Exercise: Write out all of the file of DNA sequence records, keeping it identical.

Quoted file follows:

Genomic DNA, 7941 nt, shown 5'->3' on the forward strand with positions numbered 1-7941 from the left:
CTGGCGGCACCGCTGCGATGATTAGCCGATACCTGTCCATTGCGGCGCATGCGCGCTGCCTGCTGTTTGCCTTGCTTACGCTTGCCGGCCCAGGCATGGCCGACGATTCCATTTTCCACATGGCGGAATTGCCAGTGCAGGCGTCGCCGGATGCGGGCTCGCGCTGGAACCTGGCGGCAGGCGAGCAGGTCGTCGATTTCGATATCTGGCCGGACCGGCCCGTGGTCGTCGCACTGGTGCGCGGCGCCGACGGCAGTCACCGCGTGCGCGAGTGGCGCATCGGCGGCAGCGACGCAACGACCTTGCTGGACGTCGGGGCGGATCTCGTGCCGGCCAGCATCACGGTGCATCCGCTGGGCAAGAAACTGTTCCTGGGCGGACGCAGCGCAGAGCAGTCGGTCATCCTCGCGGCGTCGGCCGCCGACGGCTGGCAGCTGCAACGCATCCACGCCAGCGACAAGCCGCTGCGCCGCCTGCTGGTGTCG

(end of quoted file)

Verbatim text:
Genomic DNA, 7941 nt, shown 5'->3' on the forward strand with positions numbered 1-7941 from the left:
CTGGCGGCACCGCTGCGATGATTAGCCGATACCTGTCCATTGCGGCGCATGCGCGCTGCCTGCTGTTTGCCTTGCTTACGCTTGCCGGCCCAGGCATGGCCGACGATTCCATTTTCCACATGGCGGAATTGCCAGTGCAGGCGTCGCCGGATGCGGGCTCGCGCTGGAACCTGGCGGCAGGCGAGCAGGTCGTCGATTTCGATATCTGGCCGGACCGGCCCGTGGTCGTCGCACTGGTGCGCGGCGCCGACGGCAGTCACCGCGTGCGCGAGTGGCGCATCGGCGGCAGCGACGCAACGACCTTGCTGGACGTCGGGGCGGATCTCGTGCCGGCCAGCATCACGGTGCATCCGCTGGGCAAGAAACTGTTCCTGGGCGGACGCAGCGCAGAGCAGTCGGTCATCCTCGCGGCGTCGGCCGCCGACGGCTGGCAGCTGCAACGCATCCACGCCAGCGACAAGCCGCTGCGCCGCCTGCTGGTGTCG